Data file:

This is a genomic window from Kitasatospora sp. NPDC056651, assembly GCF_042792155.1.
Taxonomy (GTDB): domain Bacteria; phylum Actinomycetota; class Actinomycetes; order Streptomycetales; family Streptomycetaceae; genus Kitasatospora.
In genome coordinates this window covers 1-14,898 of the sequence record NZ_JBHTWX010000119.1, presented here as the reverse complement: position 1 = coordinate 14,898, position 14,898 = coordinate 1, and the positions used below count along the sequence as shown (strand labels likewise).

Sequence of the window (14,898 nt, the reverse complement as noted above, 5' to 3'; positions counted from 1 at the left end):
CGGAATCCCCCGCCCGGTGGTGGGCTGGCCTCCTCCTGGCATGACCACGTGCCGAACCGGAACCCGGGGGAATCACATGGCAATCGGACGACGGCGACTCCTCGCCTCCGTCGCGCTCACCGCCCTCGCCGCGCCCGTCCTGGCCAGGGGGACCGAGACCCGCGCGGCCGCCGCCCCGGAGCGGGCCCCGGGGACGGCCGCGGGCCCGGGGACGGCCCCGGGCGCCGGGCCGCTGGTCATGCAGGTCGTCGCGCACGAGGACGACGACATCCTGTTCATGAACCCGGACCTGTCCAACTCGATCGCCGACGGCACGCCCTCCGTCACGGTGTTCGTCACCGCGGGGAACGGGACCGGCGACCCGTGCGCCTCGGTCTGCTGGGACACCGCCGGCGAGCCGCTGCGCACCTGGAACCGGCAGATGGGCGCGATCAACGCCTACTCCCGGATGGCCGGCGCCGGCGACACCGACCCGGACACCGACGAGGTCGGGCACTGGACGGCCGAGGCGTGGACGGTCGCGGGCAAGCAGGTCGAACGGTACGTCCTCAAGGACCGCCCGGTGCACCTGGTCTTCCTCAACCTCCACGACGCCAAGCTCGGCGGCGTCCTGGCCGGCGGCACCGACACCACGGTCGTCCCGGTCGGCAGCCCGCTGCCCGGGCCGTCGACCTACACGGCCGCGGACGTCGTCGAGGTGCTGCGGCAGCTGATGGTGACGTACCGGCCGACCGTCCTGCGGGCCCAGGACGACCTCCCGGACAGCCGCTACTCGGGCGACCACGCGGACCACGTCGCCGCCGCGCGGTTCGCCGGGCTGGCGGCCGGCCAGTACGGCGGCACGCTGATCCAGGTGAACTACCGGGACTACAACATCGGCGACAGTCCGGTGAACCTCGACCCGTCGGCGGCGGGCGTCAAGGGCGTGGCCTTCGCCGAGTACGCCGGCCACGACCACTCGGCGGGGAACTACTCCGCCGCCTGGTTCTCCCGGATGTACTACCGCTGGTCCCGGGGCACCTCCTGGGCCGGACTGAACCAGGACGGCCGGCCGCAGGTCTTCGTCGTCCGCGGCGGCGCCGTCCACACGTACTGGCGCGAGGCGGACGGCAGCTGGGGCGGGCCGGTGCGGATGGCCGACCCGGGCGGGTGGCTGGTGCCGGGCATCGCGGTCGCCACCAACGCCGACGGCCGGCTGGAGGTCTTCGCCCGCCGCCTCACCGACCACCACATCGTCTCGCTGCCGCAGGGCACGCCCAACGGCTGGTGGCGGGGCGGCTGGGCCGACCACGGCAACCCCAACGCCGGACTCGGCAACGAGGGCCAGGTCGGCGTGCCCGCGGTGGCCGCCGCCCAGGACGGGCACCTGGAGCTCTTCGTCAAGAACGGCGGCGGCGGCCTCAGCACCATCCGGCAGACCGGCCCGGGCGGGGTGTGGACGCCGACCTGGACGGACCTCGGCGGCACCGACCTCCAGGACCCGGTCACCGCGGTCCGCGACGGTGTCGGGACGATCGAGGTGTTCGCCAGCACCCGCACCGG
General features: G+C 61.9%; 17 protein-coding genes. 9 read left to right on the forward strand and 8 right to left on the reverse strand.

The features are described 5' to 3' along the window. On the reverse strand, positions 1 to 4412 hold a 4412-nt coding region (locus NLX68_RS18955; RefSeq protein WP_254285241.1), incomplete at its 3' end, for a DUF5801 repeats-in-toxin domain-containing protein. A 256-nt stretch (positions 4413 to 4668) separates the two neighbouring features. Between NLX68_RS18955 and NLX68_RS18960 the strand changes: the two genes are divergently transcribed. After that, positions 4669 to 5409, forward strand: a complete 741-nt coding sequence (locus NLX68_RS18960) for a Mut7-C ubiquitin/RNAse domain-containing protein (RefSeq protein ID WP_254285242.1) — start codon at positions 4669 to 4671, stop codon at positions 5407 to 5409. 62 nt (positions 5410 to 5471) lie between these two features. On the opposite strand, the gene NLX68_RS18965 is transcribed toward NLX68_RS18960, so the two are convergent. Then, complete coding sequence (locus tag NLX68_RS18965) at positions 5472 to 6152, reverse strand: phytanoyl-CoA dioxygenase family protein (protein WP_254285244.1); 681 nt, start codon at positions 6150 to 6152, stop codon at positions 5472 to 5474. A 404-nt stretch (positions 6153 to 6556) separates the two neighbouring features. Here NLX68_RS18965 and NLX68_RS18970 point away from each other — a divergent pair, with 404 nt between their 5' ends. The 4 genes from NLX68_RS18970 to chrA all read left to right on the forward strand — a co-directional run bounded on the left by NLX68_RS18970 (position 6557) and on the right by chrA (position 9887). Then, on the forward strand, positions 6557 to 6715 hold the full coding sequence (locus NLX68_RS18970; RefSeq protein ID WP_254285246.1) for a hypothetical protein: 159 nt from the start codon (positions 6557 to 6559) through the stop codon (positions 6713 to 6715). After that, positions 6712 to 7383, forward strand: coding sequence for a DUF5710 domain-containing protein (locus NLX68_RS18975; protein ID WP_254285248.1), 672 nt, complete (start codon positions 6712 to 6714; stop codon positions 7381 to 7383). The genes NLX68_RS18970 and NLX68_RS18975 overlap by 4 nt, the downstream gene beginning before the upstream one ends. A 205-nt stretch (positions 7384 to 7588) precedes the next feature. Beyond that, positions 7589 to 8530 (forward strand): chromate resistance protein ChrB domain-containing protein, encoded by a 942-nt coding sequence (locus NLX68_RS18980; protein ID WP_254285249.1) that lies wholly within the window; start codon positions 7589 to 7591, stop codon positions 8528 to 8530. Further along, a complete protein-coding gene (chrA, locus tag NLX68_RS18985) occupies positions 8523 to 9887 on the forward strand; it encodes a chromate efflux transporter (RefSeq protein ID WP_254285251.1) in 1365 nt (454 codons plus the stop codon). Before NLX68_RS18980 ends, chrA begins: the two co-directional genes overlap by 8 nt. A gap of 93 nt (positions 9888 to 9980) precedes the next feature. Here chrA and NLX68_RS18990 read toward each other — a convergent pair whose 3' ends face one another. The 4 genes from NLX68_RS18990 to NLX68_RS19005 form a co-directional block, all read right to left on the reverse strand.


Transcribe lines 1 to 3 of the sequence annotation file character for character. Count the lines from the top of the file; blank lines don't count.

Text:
This is a genomic window from Kitasatospora sp. NPDC056651, assembly GCF_042792155.1.
Taxonomy (GTDB): domain Bacteria; phylum Actinomycetota; class Actinomycetes; order Streptomycetales; family Streptomycetaceae; genus Kitasatospora.
In genome coordinates this window covers 1-14,898 of the sequence record NZ_JBHTWX010000119.1, presented here as the reverse complement: position 1 = coordinate 14,898, position 14,898 = coordinate 1, and the positions used below count along the sequence as shown (strand labels likewise).